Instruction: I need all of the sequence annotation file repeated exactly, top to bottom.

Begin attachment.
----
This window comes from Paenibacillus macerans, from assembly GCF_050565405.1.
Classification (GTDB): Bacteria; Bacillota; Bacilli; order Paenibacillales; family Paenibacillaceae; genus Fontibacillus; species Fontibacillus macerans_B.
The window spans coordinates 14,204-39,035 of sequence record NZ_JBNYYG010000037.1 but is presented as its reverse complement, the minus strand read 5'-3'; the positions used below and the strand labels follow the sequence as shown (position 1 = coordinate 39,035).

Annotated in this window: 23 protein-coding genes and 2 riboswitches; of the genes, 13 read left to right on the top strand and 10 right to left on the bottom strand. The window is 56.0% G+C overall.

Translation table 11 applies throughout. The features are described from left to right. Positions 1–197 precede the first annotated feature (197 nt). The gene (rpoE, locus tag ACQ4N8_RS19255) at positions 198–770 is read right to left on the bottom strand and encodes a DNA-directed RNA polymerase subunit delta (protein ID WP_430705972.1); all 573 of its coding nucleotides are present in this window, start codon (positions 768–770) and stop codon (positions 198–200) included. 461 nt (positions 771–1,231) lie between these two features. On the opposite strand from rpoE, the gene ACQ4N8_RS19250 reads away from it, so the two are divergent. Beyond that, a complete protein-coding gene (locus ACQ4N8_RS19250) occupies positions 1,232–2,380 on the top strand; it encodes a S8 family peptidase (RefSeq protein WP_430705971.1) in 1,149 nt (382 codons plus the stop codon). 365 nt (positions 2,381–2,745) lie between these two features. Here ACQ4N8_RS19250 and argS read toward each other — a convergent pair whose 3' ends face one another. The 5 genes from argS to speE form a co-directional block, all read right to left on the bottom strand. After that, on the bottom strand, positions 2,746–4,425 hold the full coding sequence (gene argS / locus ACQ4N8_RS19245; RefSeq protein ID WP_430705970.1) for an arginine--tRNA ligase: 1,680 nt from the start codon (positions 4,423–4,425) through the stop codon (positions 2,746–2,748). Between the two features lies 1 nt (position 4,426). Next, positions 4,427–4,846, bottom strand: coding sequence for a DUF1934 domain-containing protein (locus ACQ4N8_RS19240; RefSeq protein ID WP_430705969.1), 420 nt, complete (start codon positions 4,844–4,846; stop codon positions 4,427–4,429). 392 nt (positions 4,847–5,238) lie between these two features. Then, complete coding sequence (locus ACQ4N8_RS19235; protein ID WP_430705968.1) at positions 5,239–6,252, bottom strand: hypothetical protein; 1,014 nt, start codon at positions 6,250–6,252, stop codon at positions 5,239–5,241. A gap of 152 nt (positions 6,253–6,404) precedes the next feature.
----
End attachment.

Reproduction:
This window comes from Paenibacillus macerans, from assembly GCF_050565405.1.
Classification (GTDB): Bacteria; Bacillota; Bacilli; order Paenibacillales; family Paenibacillaceae; genus Fontibacillus; species Fontibacillus macerans_B.
The window spans coordinates 14,204-39,035 of sequence record NZ_JBNYYG010000037.1 but is presented as its reverse complement, the minus strand read 5'-3'; the positions used below and the strand labels follow the sequence as shown (position 1 = coordinate 39,035).

Annotated in this window: 23 protein-coding genes and 2 riboswitches; of the genes, 13 read left to right on the top strand and 10 right to left on the bottom strand. The window is 56.0% G+C overall.

Translation table 11 applies throughout. The features are described from left to right. Positions 1–197 precede the first annotated feature (197 nt). The gene (rpoE, locus tag ACQ4N8_RS19255) at positions 198–770 is read right to left on the bottom strand and encodes a DNA-directed RNA polymerase subunit delta (protein ID WP_430705972.1); all 573 of its coding nucleotides are present in this window, start codon (positions 768–770) and stop codon (positions 198–200) included. 461 nt (positions 771–1,231) lie between these two features. On the opposite strand from rpoE, the gene ACQ4N8_RS19250 reads away from it, so the two are divergent. Beyond that, a complete protein-coding gene (locus ACQ4N8_RS19250) occupies positions 1,232–2,380 on the top strand; it encodes a S8 family peptidase (RefSeq protein WP_430705971.1) in 1,149 nt (382 codons plus the stop codon). 365 nt (positions 2,381–2,745) lie between these two features. Here ACQ4N8_RS19250 and argS read toward each other — a convergent pair whose 3' ends face one another. The 5 genes from argS to speE form a co-directional block, all read right to left on the bottom strand. After that, on the bottom strand, positions 2,746–4,425 hold the full coding sequence (gene argS / locus ACQ4N8_RS19245; RefSeq protein ID WP_430705970.1) for an arginine--tRNA ligase: 1,680 nt from the start codon (positions 4,423–4,425) through the stop codon (positions 2,746–2,748). Between the two features lies 1 nt (position 4,426). Next, positions 4,427–4,846, bottom strand: coding sequence for a DUF1934 domain-containing protein (locus ACQ4N8_RS19240; RefSeq protein ID WP_430705969.1), 420 nt, complete (start codon positions 4,844–4,846; stop codon positions 4,427–4,429). 392 nt (positions 4,847–5,238) lie between these two features. Then, complete coding sequence (locus ACQ4N8_RS19235; protein ID WP_430705968.1) at positions 5,239–6,252, bottom strand: hypothetical protein; 1,014 nt, start codon at positions 6,250–6,252, stop codon at positions 5,239–5,241. A gap of 152 nt (positions 6,253–6,404) precedes the next feature.